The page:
Document Type


Publication Date



XVII International Oral History Conference, Buenos Aires 2012


Thanks to the internet, educators now have unprecedented access to oral histories. We are examining the way that video oral histories can be used and integrated in various kinds of university courses. Now easily available to educators are a wide range of oral histories, from small collections like Ball State University's video interviews of 40 members of the U.S. Army's First Infantry Division from the Vietnam War to large archives of oral histories such the Densho Digital Archive of over 600 video interviews documenting the Japanese American internment during WWII. The variety is already impressive and it is growing very quickly along with links to educational tools and supporting resources. Sharing our own experiences using a videotape collection of Holocaust testimonies in an advanced writing course at Santa Clara University and surveying a range of other university courses in various disciplines that currently use online interviews and testimonies as part of their curriculum, we argue that creatively designed multimedia projects based on video oral histories are uniquely suited to engage millennial students in authentic research. We will examine assignment design and pedagogy, student engagement, final products, ways that the educational mission of the collections is being realized, and additional benefits of students building the literacies they need for the 21st Century, including information, media, and digital.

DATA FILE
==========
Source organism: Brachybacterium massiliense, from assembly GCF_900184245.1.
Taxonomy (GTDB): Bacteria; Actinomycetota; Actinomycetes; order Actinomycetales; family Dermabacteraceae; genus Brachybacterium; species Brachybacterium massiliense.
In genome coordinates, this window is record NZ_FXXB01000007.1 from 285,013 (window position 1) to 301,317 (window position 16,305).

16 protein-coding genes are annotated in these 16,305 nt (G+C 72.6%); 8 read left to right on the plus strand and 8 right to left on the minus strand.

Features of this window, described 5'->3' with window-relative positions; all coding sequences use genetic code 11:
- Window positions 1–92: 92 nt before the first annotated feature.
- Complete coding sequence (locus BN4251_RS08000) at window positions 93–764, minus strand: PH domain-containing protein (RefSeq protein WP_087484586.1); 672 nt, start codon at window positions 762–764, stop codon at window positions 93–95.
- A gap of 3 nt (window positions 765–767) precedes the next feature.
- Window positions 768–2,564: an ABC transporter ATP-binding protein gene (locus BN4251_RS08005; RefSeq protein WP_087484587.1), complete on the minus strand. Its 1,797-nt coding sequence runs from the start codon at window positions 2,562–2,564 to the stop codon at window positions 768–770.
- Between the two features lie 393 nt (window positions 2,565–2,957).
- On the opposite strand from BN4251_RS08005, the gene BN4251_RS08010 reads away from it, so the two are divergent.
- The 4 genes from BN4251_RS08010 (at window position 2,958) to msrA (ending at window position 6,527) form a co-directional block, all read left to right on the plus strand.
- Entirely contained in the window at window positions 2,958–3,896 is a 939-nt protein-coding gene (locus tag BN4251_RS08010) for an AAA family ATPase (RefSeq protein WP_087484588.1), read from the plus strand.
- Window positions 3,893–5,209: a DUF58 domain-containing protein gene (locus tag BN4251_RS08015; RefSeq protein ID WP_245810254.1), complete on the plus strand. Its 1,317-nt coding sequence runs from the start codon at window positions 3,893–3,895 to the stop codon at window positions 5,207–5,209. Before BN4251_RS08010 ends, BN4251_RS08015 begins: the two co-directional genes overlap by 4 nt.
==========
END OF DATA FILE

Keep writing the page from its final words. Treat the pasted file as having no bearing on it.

To view the content in your browser, please download Adobe Reader or, alternately,
you may Download the file to your hard drive.

NOTE: The latest versions of Adobe Reader do not support viewing PDF files within Firefox on Mac OS and if you are using a modern (Intel) Mac, there is no official plugin for viewing PDF files within the browser window.